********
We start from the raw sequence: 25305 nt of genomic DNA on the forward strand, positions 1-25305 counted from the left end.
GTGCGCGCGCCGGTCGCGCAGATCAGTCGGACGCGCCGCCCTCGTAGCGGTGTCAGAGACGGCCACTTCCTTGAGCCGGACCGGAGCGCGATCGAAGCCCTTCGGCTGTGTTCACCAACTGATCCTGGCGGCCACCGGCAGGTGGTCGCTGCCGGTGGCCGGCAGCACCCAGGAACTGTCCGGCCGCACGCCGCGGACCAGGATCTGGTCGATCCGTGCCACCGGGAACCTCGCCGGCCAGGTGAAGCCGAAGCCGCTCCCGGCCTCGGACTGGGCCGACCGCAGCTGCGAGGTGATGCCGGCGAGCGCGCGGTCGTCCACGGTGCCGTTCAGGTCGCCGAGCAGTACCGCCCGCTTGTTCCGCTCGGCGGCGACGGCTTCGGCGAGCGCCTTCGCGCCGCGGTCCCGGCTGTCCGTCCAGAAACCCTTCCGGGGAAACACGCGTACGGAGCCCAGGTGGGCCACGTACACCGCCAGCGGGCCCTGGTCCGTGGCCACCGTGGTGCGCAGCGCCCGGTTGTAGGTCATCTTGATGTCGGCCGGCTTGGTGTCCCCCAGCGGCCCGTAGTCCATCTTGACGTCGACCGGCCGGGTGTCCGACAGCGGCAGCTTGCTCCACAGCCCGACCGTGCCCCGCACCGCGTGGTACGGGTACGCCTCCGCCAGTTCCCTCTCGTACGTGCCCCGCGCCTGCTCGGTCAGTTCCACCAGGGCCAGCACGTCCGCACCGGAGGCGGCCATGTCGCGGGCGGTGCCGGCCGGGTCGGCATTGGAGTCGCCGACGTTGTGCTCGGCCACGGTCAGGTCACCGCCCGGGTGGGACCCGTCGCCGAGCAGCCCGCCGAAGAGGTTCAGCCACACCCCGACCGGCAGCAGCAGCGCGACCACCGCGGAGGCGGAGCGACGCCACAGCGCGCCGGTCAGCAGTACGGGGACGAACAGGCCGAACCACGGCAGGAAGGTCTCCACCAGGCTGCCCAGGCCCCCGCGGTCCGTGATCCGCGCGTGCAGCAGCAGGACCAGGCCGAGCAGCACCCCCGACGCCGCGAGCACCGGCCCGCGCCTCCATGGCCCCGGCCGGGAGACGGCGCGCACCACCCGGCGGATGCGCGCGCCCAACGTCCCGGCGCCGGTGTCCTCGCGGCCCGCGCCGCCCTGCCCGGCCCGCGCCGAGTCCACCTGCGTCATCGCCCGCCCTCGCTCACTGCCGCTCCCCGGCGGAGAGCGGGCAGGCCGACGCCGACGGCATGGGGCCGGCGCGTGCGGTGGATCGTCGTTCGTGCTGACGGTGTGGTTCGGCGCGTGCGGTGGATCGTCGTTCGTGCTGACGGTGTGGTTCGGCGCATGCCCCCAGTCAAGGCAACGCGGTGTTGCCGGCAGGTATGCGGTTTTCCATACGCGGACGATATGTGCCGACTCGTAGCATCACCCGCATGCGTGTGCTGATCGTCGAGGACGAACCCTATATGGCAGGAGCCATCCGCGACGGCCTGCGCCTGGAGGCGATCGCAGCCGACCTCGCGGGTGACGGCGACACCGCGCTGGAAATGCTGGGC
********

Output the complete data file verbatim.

We start from the raw sequence: 25305 nt of genomic DNA on the forward strand, positions 1-25305 counted from the left end.
GTGCGCGCGCCGGTCGCGCAGATCAGTCGGACGCGCCGCCCTCGTAGCGGTGTCAGAGACGGCCACTTCCTTGAGCCGGACCGGAGCGCGATCGAAGCCCTTCGGCTGTGTTCACCAACTGATCCTGGCGGCCACCGGCAGGTGGTCGCTGCCGGTGGCCGGCAGCACCCAGGAACTGTCCGGCCGCACGCCGCGGACCAGGATCTGGTCGATCCGTGCCACCGGGAACCTCGCCGGCCAGGTGAAGCCGAAGCCGCTCCCGGCCTCGGACTGGGCCGACCGCAGCTGCGAGGTGATGCCGGCGAGCGCGCGGTCGTCCACGGTGCCGTTCAGGTCGCCGAGCAGTACCGCCCGCTTGTTCCGCTCGGCGGCGACGGCTTCGGCGAGCGCCTTCGCGCCGCGGTCCCGGCTGTCCGTCCAGAAACCCTTCCGGGGAAACACGCGTACGGAGCCCAGGTGGGCCACGTACACCGCCAGCGGGCCCTGGTCCGTGGCCACCGTGGTGCGCAGCGCCCGGTTGTAGGTCATCTTGATGTCGGCCGGCTTGGTGTCCCCCAGCGGCCCGTAGTCCATCTTGACGTCGACCGGCCGGGTGTCCGACAGCGGCAGCTTGCTCCACAGCCCGACCGTGCCCCGCACCGCGTGGTACGGGTACGCCTCCGCCAGTTCCCTCTCGTACGTGCCCCGCGCCTGCTCGGTCAGTTCCACCAGGGCCAGCACGTCCGCACCGGAGGCGGCCATGTCGCGGGCGGTGCCGGCCGGGTCGGCATTGGAGTCGCCGACGTTGTGCTCGGCCACGGTCAGGTCACCGCCCGGGTGGGACCCGTCGCCGAGCAGCCCGCCGAAGAGGTTCAGCCACACCCCGACCGGCAGCAGCAGCGCGACCACCGCGGAGGCGGAGCGACGCCACAGCGCGCCGGTCAGCAGTACGGGGACGAACAGGCCGAACCACGGCAGGAAGGTCTCCACCAGGCTGCCCAGGCCCCCGCGGTCCGTGATCCGCGCGTGCAGCAGCAGGACCAGGCCGAGCAGCACCCCCGACGCCGCGAGCACCGGCCCGCGCCTCCATGGCCCCGGCCGGGAGACGGCGCGCACCACCCGGCGGATGCGCGCGCCCAACGTCCCGGCGCCGGTGTCCTCGCGGCCCGCGCCGCCCTGCCCGGCCCGCGCCGAGTCCACCTGCGTCATCGCCCGCCCTCGCTCACTGCCGCTCCCCGGCGGAGAGCGGGCAGGCCGACGCCGACGGCATGGGGCCGGCGCGTGCGGTGGATCGTCGTTCGTGCTGACGGTGTGGTTCGGCGCGTGCGGTGGATCGTCGTTCGTGCTGACGGTGTGGTTCGGCGCATGCCCCCAGTCAAGGCAACGCGGTGTTGCCGGCAGGTATGCGGTTTTCCATACGCGGACGATATGTGCCGACTCGTAGCATCACCCGCATGCGTGTGCTGATCGTCGAGGACGAACCCTATATGGCAGGAGCCATCCGCGACGGCCTGCGCCTGGAGGCGATCGCAGCCGACCTCGCGGGTGACGGCGACACCGCGCTGGAAATGCTGGGC